District Judge delays enforcement of abortion clinic license requirement set to take effect October 1

By Dave Andrusko

HELENA — On Wednesday, District Judge Chris Abbott granted a temporary restraining order blocking enforcement of one section of a new state law that would require abortion clinics to be licensed by the state. The date HB 937 was to take effect was October 1.

HB 937, sponsored by Rep. Lola Sheldon-Galloway, “says no one can operate an abortion clinic without applying for and receiving a license from the Montana Department of Public Health and Human Services,” Jonathon Ambarian reported. “It also directs DPHHS to establish rules for operating a clinic – including things like staff qualifications, required equipment, the ‘architecture or layout of an abortion clinic,’ and a requirement for regular inspections.”

Blue Mountain Clinic in Missoula and All Families Healthcare in Whitefish filed suit in Lewis and Clark County District Court, challenging House Bill 937 both because they argued the law was unnecessary and because it “unfairly targeting them as other private health care practices don’t have to follow them,” according to Ambarian.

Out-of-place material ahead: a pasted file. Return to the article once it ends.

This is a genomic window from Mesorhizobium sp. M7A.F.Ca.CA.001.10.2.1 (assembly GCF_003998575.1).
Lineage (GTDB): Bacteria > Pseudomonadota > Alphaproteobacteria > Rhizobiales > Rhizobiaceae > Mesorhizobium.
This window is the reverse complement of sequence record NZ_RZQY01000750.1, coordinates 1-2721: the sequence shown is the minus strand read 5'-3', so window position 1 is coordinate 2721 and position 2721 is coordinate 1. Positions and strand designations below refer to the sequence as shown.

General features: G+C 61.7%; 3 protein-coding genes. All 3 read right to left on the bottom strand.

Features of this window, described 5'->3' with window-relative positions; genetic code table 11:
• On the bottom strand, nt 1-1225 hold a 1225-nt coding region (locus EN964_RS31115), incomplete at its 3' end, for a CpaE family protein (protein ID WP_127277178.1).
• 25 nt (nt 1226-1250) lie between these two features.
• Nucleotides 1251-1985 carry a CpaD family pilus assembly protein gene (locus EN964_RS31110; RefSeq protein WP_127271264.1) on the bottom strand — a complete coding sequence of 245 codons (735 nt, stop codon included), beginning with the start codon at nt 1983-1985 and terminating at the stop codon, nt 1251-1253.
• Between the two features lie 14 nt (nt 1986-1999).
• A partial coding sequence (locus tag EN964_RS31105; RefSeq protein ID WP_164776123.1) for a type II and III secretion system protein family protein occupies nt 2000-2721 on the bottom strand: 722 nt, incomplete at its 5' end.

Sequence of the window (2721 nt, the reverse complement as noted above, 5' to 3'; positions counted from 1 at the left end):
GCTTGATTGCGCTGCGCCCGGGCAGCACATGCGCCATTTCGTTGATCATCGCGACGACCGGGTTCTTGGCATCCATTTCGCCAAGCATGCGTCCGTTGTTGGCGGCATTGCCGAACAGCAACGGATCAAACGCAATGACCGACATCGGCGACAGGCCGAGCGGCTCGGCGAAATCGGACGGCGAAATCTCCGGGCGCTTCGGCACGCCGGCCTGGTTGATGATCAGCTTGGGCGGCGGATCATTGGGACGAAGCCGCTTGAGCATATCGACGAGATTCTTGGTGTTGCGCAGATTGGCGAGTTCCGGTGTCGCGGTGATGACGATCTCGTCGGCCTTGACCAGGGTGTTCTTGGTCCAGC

“Other outpatient clinics—from primary care and gynecological clinics to dental and dermatology offices to birth centers, where pregnant people labor and give birth—operate without mandatory facility licensure,” their complaint said.

Moreover, without clear guidance from the state, they said they “would be in a state of legal uncertainty after Oct. 1 – not knowing whether they could continue to perform abortions.” And DPHHS had not yet come up with the rules, “leaving clinics with no way of getting a license before the law takes effect,” Ambarian reported.

In his ruling, Abbott said DPHHS had acknowledged it’s difficult to enforce the law until the rules are in place. However, he said that there hadn’t been a specific declaration that the state would not enforce it, and that county attorneys might still attempt to prosecute clinics. He said it was justifiable to put in a limited restraining order, allowing the state to continue the rulemaking process, but addressing the clinics’ concerns until a full hearing can be held. He set a hearing for Oct. 30 on whether a preliminary injunction should be granted.

Judge Abbott said this initial ruling “was not intended to address the question of whether the state has a compelling interest in licensing abortion clinics.”